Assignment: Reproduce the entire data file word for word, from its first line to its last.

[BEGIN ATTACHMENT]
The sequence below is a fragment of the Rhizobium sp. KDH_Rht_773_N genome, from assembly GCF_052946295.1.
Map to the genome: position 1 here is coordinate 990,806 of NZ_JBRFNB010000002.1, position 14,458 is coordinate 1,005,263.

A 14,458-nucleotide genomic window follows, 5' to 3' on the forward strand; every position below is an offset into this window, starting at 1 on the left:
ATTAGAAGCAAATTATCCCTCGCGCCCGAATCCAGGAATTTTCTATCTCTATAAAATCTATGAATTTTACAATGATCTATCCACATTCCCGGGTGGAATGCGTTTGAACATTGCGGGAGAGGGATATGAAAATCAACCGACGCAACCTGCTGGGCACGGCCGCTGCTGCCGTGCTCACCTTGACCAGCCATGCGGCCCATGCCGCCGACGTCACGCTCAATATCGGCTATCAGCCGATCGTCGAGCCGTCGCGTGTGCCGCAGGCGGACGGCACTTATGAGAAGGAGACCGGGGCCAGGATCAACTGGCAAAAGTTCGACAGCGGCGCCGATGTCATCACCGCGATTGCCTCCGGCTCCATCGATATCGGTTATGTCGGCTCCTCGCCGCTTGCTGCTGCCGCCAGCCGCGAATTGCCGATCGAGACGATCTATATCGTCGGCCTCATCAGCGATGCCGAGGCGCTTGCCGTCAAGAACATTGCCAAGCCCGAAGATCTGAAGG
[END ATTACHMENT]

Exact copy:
The sequence below is a fragment of the Rhizobium sp. KDH_Rht_773_N genome, from assembly GCF_052946295.1.
Map to the genome: position 1 here is coordinate 990,806 of NZ_JBRFNB010000002.1, position 14,458 is coordinate 1,005,263.

A 14,458-nucleotide genomic window follows, 5' to 3' on the forward strand; every position below is an offset into this window, starting at 1 on the left:
ATTAGAAGCAAATTATCCCTCGCGCCCGAATCCAGGAATTTTCTATCTCTATAAAATCTATGAATTTTACAATGATCTATCCACATTCCCGGGTGGAATGCGTTTGAACATTGCGGGAGAGGGATATGAAAATCAACCGACGCAACCTGCTGGGCACGGCCGCTGCTGCCGTGCTCACCTTGACCAGCCATGCGGCCCATGCCGCCGACGTCACGCTCAATATCGGCTATCAGCCGATCGTCGAGCCGTCGCGTGTGCCGCAGGCGGACGGCACTTATGAGAAGGAGACCGGGGCCAGGATCAACTGGCAAAAGTTCGACAGCGGCGCCGATGTCATCACCGCGATTGCCTCCGGCTCCATCGATATCGGTTATGTCGGCTCCTCGCCGCTTGCTGCTGCCGCCAGCCGCGAATTGCCGATCGAGACGATCTATATCGTCGGCCTCATCAGCGATGCCGAGGCGCTTGCCGTCAAGAACATTGCCAAGCCCGAAGATCTGAAGG